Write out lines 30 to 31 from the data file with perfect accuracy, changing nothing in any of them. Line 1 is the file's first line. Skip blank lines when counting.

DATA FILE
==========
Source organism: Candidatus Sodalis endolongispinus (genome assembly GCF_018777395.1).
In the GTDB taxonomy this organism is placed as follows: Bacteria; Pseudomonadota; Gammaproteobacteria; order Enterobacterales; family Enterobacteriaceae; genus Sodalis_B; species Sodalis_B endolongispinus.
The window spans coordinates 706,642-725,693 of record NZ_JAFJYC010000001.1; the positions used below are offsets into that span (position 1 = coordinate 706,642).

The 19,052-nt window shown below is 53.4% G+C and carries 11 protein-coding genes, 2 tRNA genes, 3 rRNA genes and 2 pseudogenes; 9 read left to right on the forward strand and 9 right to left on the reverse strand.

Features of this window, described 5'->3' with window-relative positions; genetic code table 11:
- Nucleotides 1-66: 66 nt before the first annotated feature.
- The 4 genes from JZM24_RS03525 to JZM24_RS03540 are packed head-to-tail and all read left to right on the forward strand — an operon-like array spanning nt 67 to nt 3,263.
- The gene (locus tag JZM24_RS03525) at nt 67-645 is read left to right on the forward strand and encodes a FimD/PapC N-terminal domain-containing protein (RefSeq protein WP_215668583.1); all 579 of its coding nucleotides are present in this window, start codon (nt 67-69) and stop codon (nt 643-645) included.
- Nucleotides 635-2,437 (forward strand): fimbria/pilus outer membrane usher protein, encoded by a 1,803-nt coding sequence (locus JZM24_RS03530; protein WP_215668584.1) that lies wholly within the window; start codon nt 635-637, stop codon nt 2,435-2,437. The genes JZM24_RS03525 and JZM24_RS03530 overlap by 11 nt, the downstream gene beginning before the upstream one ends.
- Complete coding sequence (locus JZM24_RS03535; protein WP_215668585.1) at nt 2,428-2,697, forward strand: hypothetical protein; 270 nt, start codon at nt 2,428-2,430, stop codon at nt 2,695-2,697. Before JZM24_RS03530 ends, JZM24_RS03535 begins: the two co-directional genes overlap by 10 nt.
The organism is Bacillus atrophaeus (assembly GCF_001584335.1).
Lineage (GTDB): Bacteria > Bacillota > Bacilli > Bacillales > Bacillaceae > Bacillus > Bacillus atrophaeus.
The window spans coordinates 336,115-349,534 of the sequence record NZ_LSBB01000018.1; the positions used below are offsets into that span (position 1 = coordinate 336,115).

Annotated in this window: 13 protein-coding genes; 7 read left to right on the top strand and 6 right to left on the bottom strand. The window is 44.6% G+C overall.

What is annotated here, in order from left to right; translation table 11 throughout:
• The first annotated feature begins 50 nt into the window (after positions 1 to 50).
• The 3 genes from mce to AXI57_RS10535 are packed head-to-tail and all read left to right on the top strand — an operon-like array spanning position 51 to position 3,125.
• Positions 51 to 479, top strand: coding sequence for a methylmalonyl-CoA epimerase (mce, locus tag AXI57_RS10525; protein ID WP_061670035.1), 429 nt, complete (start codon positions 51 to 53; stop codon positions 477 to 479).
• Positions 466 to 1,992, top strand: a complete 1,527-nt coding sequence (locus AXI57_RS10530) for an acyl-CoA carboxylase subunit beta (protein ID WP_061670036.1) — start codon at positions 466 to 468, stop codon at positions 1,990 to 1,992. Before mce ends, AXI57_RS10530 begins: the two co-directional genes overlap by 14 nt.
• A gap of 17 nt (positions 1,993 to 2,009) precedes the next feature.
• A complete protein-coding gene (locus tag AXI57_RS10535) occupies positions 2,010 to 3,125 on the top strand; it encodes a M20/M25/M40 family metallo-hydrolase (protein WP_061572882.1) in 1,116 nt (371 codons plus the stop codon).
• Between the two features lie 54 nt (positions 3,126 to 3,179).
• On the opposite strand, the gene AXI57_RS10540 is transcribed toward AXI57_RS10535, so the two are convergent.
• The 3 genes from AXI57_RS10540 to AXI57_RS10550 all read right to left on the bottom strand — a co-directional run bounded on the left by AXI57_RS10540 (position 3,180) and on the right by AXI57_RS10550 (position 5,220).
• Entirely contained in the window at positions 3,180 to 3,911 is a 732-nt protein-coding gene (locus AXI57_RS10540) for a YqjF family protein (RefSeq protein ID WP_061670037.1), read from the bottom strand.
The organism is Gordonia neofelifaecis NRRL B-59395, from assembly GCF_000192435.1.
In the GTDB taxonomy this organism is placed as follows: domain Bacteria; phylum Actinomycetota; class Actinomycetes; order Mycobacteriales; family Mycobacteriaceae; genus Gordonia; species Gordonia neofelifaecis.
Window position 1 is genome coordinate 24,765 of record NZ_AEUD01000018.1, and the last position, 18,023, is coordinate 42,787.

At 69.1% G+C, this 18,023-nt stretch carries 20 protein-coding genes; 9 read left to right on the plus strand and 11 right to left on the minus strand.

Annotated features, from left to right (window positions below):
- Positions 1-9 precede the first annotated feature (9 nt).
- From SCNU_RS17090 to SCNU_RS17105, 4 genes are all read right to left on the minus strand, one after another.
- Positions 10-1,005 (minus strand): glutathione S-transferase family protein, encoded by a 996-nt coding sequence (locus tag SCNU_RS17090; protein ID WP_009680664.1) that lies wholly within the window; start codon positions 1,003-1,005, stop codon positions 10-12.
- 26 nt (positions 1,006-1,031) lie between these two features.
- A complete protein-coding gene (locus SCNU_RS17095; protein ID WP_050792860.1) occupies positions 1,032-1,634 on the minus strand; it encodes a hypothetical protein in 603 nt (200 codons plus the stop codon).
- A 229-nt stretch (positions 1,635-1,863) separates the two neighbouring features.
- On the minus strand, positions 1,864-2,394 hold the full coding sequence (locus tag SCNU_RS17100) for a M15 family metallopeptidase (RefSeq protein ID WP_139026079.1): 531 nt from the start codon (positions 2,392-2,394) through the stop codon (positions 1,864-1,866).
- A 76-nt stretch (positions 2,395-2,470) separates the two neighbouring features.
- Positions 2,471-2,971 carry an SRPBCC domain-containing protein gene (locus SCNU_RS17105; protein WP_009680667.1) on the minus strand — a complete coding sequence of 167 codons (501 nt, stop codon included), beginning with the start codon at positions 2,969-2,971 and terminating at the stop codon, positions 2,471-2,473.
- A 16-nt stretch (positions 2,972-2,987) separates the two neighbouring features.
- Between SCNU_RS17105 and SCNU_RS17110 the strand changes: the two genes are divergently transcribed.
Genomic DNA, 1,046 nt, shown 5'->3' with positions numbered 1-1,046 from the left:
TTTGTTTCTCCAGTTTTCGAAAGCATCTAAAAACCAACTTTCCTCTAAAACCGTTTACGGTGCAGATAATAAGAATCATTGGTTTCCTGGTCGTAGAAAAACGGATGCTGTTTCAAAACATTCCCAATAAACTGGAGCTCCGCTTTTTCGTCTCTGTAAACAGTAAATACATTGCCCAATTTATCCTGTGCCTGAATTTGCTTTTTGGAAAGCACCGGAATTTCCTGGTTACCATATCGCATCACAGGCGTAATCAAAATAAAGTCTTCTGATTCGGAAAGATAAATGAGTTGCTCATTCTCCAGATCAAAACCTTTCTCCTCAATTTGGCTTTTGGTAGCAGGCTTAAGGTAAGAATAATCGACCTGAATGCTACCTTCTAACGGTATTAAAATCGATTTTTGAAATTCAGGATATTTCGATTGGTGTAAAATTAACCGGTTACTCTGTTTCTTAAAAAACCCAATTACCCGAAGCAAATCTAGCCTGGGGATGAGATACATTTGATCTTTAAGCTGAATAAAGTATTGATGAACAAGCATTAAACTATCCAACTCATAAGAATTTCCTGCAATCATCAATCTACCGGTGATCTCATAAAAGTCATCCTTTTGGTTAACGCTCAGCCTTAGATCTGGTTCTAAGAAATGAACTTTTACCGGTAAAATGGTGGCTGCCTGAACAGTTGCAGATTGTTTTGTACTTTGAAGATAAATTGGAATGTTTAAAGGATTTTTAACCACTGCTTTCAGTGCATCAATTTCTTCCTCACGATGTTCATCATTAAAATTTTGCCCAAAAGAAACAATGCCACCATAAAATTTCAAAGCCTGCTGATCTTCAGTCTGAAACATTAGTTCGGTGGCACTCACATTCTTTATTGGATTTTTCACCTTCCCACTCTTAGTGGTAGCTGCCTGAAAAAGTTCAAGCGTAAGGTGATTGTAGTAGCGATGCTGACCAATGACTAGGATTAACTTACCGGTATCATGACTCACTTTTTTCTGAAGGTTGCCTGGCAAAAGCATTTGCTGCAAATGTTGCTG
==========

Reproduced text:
Annotated features, from left to right (window positions below):
- Positions 1-9 precede the first annotated feature (9 nt).